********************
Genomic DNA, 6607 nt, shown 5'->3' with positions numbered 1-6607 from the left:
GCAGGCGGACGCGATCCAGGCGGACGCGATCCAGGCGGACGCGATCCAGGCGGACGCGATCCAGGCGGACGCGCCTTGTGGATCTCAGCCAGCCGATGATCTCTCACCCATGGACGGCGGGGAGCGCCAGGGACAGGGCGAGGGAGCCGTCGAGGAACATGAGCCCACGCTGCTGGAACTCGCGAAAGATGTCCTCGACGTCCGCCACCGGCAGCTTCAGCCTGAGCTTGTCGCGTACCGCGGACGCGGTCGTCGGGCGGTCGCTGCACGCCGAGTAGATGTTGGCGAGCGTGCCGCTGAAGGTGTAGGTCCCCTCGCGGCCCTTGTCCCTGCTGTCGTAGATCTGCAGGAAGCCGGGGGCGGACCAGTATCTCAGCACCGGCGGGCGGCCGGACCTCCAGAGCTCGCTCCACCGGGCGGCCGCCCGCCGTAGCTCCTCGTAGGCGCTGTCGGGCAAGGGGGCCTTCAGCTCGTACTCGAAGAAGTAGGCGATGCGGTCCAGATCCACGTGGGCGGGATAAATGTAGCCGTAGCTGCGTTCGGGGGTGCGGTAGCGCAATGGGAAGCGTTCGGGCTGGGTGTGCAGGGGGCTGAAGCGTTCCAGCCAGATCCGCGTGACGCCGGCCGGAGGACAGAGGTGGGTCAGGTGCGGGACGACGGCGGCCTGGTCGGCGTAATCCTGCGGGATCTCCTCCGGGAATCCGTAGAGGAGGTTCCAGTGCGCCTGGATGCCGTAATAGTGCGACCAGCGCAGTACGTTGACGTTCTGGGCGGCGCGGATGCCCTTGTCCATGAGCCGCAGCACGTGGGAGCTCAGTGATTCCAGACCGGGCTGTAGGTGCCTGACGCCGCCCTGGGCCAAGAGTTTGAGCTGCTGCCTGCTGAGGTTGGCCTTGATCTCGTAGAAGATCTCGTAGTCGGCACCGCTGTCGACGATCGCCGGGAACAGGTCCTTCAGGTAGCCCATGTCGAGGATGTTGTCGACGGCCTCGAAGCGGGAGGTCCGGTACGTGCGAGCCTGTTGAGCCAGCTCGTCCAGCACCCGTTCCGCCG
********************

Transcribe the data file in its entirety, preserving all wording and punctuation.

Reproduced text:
Genomic DNA, 6607 nt, shown 5'->3' with positions numbered 1-6607 from the left:
GCAGGCGGACGCGATCCAGGCGGACGCGATCCAGGCGGACGCGATCCAGGCGGACGCGATCCAGGCGGACGCGCCTTGTGGATCTCAGCCAGCCGATGATCTCTCACCCATGGACGGCGGGGAGCGCCAGGGACAGGGCGAGGGAGCCGTCGAGGAACATGAGCCCACGCTGCTGGAACTCGCGAAAGATGTCCTCGACGTCCGCCACCGGCAGCTTCAGCCTGAGCTTGTCGCGTACCGCGGACGCGGTCGTCGGGCGGTCGCTGCACGCCGAGTAGATGTTGGCGAGCGTGCCGCTGAAGGTGTAGGTCCCCTCGCGGCCCTTGTCCCTGCTGTCGTAGATCTGCAGGAAGCCGGGGGCGGACCAGTATCTCAGCACCGGCGGGCGGCCGGACCTCCAGAGCTCGCTCCACCGGGCGGCCGCCCGCCGTAGCTCCTCGTAGGCGCTGTCGGGCAAGGGGGCCTTCAGCTCGTACTCGAAGAAGTAGGCGATGCGGTCCAGATCCACGTGGGCGGGATAAATGTAGCCGTAGCTGCGTTCGGGGGTGCGGTAGCGCAATGGGAAGCGTTCGGGCTGGGTGTGCAGGGGGCTGAAGCGTTCCAGCCAGATCCGCGTGACGCCGGCCGGAGGACAGAGGTGGGTCAGGTGCGGGACGACGGCGGCCTGGTCGGCGTAATCCTGCGGGATCTCCTCCGGGAATCCGTAGAGGAGGTTCCAGTGCGCCTGGATGCCGTAATAGTGCGACCAGCGCAGTACGTTGACGTTCTGGGCGGCGCGGATGCCCTTGTCCATGAGCCGCAGCACGTGGGAGCTCAGTGATTCCAGACCGGGCTGTAGGTGCCTGACGCCGCCCTGGGCCAAGAGTTTGAGCTGCTGCCTGCTGAGGTTGGCCTTGATCTCGTAGAAGATCTCGTAGTCGGCACCGCTGTCGACGATCGCCGGGAACAGGTCCTTCAGGTAGCCCATGTCGAGGATGTTGTCGACGGCCTCGAAGCGGGAGGTCCGGTACGTGCGAGCCTGTTGAGCCAGCTCGTCCAGCACCCGTTCCGCCG